The Characters (Masterplots II: American Fiction Series, Revised Edition)
Mitchell McDeere, the protagonist, is an idealistic graduate of Harvard Law School at the beginning of the novel. He is something of an all-American boy, a former high-school football player who has always scored highly in whatever endeavor he undertook. He is happily married, and when he is offered the fantastic job in Memphis, his life would seem to be almost perfect. It is, however, clouded by several shadows: His widowed mother, whom he has not seen in several years, is a a waitress living with her second husband in a trailer park in Florida, and his brother Ray is serving a sentence in a Tennessee penitentiary for killing a man in a barroom brawl. As Ray points out when his brother visits him in prison, Mitchell is the first McDeere in generations who has made something of himself.
The Firm is to some degree a novel of initiation, for Mitchell, something of an idealist, learns many bitter facts of life as a result of his involvement with Bendini, Lambert, and Locke. When the plot reaches its climax, he has not only outsmarted the members of the firm, the Mafia backers, and their hired gunmen, but he has also hoodwinked the FBI agent and would seem to have gained the ascendancy. He, his wife, and his brother are in possession of eight million dollars, documents to use as security, and the necessary papers for a new life and new identity. Yet questions remain: At what cost has such a seemingly idyllic existence been achieved, and what are the...
(The entire section is 674 words.)
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Characters Discussed (Cyclopedia of Literary Characters, Revised Third Edition)
Mitchell (Mitch) Y. McDeere
Mitchell (Mitch) Y. McDeere, a brilliant young attorney recruited directly from Harvard Law School by Bendini, Lambert & Locke. Having grown up with a shaky family background, Mitch is ambitious and eager to attain the affluence that will separate him from his past. Mitch is shaken and terrified when he learns that the Bendini firm is being examined by the Federal Bureau of Investigation (FBI) for Mafia-related activities and that several attorneys died when they tried to leave the firm. Mitch comes up with a scheme that allows him and his wife to escape the firm as well as free his brother Ray from prison.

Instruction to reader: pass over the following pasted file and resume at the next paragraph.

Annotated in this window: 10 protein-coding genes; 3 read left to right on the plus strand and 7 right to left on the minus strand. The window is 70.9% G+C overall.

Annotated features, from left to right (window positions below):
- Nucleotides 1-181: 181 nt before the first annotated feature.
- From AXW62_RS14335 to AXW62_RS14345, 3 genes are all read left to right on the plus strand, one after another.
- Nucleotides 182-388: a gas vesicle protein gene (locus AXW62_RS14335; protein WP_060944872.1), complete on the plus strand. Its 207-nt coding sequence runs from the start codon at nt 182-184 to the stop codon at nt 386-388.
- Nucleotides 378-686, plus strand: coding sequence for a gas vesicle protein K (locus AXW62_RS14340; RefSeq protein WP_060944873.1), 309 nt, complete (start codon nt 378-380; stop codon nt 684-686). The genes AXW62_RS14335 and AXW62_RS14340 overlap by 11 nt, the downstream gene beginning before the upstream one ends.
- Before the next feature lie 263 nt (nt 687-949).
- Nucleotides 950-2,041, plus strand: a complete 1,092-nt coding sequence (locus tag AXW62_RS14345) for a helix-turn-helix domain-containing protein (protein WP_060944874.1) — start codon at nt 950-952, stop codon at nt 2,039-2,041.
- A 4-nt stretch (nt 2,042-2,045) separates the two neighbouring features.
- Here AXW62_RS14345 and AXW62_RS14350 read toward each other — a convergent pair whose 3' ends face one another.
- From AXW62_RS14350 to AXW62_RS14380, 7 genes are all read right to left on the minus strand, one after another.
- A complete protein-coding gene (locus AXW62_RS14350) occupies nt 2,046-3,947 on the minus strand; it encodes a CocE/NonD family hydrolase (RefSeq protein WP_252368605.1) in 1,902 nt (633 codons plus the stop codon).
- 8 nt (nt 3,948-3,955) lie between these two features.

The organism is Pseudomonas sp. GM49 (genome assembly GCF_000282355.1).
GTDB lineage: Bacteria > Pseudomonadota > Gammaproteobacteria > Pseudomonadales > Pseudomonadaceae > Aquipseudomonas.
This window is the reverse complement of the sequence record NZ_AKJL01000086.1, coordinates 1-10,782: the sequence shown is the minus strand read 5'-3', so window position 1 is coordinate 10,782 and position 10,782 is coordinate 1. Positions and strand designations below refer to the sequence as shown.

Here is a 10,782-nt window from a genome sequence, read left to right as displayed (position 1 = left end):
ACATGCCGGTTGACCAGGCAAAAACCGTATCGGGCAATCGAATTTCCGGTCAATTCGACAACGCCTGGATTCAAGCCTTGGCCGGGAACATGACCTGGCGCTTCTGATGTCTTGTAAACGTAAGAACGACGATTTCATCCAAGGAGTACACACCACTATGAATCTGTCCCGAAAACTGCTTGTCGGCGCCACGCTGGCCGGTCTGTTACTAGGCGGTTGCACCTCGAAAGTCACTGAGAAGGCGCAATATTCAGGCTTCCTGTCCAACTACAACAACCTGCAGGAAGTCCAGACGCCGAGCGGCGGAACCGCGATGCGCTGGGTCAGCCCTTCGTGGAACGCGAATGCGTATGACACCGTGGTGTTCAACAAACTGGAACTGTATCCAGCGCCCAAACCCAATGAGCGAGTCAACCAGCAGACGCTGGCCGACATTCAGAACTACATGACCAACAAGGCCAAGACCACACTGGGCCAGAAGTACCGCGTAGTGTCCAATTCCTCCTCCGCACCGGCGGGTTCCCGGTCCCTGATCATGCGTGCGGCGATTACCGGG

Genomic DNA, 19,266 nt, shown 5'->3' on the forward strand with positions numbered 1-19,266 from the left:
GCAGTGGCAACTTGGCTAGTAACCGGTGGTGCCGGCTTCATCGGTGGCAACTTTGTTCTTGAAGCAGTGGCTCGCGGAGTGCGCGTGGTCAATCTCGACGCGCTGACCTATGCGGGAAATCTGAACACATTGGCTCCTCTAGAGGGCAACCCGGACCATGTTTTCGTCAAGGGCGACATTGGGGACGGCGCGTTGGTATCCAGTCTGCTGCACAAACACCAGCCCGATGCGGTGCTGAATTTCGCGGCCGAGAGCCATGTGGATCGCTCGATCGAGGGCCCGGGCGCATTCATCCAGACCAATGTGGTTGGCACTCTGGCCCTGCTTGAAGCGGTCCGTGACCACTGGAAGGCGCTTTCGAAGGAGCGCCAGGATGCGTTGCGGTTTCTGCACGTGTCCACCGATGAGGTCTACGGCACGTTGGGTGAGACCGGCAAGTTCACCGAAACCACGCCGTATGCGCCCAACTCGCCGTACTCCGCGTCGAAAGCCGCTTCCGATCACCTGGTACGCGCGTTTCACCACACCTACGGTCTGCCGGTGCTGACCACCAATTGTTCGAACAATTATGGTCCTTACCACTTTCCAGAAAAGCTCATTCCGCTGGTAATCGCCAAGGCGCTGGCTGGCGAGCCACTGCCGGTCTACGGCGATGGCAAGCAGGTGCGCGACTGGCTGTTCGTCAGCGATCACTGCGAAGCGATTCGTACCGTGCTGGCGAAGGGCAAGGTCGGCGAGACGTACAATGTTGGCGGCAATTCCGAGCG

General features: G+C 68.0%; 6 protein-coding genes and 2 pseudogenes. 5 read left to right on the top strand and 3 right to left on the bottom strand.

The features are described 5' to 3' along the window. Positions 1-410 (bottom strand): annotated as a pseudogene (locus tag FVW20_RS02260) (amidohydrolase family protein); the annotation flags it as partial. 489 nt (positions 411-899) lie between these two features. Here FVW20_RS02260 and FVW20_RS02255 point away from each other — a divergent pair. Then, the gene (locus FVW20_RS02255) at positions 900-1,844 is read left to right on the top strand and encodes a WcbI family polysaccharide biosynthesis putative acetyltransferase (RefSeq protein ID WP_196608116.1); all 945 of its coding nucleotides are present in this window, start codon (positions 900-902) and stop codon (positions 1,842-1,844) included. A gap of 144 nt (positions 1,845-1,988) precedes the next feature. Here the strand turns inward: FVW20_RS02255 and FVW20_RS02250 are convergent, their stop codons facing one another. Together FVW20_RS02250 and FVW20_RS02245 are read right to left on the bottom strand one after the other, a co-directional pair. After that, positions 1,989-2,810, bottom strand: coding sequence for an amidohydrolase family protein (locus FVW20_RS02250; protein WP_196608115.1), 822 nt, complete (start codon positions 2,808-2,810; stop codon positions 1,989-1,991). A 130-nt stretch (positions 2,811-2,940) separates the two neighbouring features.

Abigail (Abby) McDeere
Abigail (Abby) McDeere, Mitch’s wife, who quickly becomes suspicious of the firm’s overzealous interest in the attorneys’ personal lives. Her suspicions are confirmed when Mitch tells her about the firm’s true nature. In spite of her fear, Abby stands by Mitch and helps him formulate his plans.
Raymond (Ray) McDeere
Raymond (Ray) McDeere, Mitch’s brother, an inmate at Brushy Mountain State Prison. Although Ray’s personality is somewhat violent and reckless, he cares deeply about his family and is far brighter than his rough background would suggest.
Wayne Tarrance, an FBI special agent assigned to infiltrate the Bendini firm. Although he wishes the McDeeres no particular...
(The entire section is 688 words.)
Grisham admits the obvious in several interviews: that the plot conforms to the thriller formula by building suspense instead of probing character. This limitation of genre may be the novel's chief drawback. Especially when contrasted to the fully-realized characters in A Time to Kill (1989), the characters in The Firm tend only to do what the plot demands. Mitch, as will be discussed below, has dark, acquisitive inclinations that make him less than a fully admirable hero, but most other characters remain undeveloped. Grisham barely differentiates the partners in the firm such that readers often cannot keep them straight from scene to scene. The leading female characters, Abby and Tammy, are brave and resourceful, but otherwise without depth. Even Abby's distaste for the firm's demands on her husband is dismissed by other characters as a typical wifely reaction. Ray is a striking combination of violent proclivities, loyalty, and intellect, but Grisham does not probe his character.
The character who stands out from this pack the most, aside from Mitch, is Mitch's chief antagonist, DeVasher. A retired New Orleans police detective, DeVasher has been corrupted by the offerings of the Mafia and become the security chief for Bendini, Lambert & Locke. He enjoys status in the firm as the chief contact with the Chicago-based crime lords, and as such can belittle and command the partners as he wishes. He taunts Oliver Lambert for enjoying photos...
(The entire section is 926 words.)